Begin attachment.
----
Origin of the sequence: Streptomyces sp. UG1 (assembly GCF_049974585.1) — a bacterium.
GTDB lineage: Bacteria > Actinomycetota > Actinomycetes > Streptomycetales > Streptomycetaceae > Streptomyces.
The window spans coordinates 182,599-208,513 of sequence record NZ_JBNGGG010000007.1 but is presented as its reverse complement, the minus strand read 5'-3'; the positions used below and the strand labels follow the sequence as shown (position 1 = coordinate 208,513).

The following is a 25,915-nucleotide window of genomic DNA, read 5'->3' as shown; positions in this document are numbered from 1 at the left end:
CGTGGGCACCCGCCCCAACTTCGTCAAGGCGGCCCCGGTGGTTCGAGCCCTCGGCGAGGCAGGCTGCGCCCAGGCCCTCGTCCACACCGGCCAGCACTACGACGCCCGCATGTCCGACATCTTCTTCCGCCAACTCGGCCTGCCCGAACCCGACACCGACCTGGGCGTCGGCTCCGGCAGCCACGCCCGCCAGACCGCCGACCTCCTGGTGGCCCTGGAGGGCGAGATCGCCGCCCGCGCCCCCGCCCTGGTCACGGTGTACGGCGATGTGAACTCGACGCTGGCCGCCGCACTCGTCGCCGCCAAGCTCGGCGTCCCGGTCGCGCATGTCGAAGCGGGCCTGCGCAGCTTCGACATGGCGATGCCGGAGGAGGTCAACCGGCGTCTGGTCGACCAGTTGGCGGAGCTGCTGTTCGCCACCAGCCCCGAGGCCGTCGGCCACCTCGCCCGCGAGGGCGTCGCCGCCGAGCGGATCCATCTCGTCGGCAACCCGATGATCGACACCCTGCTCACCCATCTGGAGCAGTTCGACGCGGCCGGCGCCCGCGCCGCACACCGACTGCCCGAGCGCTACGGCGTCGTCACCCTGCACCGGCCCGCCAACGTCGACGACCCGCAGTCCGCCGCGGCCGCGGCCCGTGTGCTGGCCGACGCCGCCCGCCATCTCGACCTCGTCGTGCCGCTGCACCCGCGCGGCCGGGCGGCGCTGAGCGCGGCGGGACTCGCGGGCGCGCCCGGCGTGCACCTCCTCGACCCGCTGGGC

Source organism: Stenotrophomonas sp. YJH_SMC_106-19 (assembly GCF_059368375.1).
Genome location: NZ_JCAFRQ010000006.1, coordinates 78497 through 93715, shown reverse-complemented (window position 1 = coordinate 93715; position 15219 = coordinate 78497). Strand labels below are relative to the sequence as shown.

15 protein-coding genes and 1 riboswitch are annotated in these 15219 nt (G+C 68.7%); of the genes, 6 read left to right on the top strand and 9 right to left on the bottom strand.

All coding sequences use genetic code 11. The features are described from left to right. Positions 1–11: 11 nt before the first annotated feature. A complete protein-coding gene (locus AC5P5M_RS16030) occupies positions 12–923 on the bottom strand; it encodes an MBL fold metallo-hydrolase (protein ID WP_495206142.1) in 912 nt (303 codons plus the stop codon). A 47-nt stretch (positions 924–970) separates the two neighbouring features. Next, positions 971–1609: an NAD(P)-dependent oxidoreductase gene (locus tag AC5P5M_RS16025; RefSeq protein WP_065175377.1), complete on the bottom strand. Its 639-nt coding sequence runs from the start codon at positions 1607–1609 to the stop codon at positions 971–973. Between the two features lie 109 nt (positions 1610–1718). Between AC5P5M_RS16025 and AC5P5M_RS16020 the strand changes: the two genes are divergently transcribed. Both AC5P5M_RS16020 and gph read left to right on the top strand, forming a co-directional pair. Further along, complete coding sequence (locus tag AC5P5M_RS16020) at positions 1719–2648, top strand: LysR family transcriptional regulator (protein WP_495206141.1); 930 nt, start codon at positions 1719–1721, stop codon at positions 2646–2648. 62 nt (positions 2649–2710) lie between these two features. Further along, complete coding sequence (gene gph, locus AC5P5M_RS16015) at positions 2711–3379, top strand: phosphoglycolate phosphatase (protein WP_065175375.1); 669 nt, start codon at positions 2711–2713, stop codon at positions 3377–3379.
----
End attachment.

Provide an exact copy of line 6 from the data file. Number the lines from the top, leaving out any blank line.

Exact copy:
Source organism: Stenotrophomonas sp. YJH_SMC_106-19 (assembly GCF_059368375.1).